At some point in our lives, we’ve all probably convinced ourselves that we are condemned to having the worst job in the world. But spare a thought for those brave souls who are stuck up skyscrapers and inside volcanoes, carrying out what are plainly the most dangerous jobs on the planet. With some of the highest number of fatalities in the world and a level of risk that rockets off the Richter scale, you might need to grab some safety goggles just to read this.
Browsing ATI By curiosities
Despite the fact that the United States has spent over a decade in Afghanistan and Iraq, a 2006 National Geographic study reveals that a depressing majority of Americans from the ages 18 to 24 were unable to find either country on a map. And as the following maps suggest, our knowledge of European geography is equally dismal.List View
In the mid-19th century, nomadic groups like the gypsies, now called Roma, used wagons as housing since it allowed them to easily move from location to location. While many contemporary Roma individuals have permanent homes, Romani wagons are making a comeback among individuals who hope to reconnect with their rich, wandering heritage and enjoy the great outdoors.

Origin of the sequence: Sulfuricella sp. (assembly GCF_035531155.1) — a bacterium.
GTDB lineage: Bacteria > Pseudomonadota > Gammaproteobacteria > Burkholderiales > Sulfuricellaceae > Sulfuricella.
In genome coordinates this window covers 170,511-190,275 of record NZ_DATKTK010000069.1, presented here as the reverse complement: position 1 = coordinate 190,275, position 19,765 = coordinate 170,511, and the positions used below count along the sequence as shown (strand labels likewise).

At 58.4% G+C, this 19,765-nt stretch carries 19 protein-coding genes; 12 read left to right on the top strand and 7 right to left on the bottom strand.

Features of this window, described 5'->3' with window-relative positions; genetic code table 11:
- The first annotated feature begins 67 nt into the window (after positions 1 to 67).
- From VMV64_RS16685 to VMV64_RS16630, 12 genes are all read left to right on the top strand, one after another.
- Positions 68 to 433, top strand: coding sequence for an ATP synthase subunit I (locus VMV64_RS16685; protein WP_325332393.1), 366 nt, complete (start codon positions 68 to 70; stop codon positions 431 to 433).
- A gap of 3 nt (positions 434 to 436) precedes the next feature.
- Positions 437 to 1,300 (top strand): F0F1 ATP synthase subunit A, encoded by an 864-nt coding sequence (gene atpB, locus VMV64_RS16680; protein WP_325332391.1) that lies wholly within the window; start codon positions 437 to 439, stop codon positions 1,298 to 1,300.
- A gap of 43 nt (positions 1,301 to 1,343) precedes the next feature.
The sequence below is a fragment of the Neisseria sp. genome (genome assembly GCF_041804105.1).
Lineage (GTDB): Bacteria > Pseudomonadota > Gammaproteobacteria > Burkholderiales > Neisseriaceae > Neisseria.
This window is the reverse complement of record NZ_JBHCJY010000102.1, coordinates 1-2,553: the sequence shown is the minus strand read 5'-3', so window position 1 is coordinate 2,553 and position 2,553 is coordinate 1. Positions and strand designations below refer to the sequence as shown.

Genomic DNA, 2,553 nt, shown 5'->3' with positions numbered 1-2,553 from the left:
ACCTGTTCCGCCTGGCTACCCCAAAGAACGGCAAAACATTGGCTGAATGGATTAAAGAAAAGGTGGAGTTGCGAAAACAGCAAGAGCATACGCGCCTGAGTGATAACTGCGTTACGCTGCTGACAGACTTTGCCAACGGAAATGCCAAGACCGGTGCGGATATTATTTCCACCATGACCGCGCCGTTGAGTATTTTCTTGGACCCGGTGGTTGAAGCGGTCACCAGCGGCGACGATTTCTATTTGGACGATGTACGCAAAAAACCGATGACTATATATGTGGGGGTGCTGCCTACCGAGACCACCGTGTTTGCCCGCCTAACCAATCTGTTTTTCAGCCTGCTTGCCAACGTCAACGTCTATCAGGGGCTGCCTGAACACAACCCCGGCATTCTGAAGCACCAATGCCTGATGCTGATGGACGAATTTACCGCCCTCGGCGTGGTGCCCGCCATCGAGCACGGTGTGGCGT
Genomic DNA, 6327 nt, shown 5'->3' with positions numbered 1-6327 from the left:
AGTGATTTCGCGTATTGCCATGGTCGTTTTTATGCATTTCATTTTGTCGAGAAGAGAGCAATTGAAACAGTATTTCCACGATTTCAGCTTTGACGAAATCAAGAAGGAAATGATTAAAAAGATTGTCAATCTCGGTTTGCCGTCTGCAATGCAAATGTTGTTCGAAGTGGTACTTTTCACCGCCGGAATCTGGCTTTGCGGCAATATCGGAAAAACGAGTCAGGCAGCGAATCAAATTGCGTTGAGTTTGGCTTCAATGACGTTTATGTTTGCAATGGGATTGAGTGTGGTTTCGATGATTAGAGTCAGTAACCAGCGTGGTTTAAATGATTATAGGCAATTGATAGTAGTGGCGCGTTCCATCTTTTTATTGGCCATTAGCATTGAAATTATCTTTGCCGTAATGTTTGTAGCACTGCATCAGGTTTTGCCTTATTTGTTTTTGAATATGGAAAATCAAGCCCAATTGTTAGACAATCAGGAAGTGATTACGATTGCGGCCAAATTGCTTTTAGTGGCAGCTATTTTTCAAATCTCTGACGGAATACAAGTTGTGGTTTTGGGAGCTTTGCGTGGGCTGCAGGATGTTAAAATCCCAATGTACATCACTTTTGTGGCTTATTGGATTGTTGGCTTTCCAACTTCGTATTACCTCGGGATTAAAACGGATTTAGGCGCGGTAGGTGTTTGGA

Thanksgiving is just around the corner; and if you’re about to binge on carbohydrates, sodium and fats, thank your ancestors–not the South Beach Diet cookbook you bought and plan on opening this coming Friday. Does your heritage align with this map?
Perhaps animals are smarter and more sensitive than homo sapiens give them credit for. Take, for example, the theory that animals can predict earthquakes, a notion that dates all the way back to 373 B.C., when historians reported that creatures such as rats, snakes and weasels hightailed it out of the Greek city of Helice days before it was rocked by a major earthquake.
While much of the evidence is anecdotal and the scientific community has not reached a consensus about whether scurrying animals are a harbinger for environmental disaster, one might consider that if they can predict such seismological shifts, why couldn’t the animal kingdom also be sending signals that our planet is sick? Here are some warning signs that our furry, scaly and winged friends may be sharing with us to portend the danger of climate change and other environmental hazards:
Tip Of The Iceberg
When the day’s too hot and the sun persists in beating its rays down over our sweaty heads, our first thoughts are often ‘I wish I was inside a giant cooler’. But for some, that’s not just a dream; it’s their workplace. Meet the butter nutters.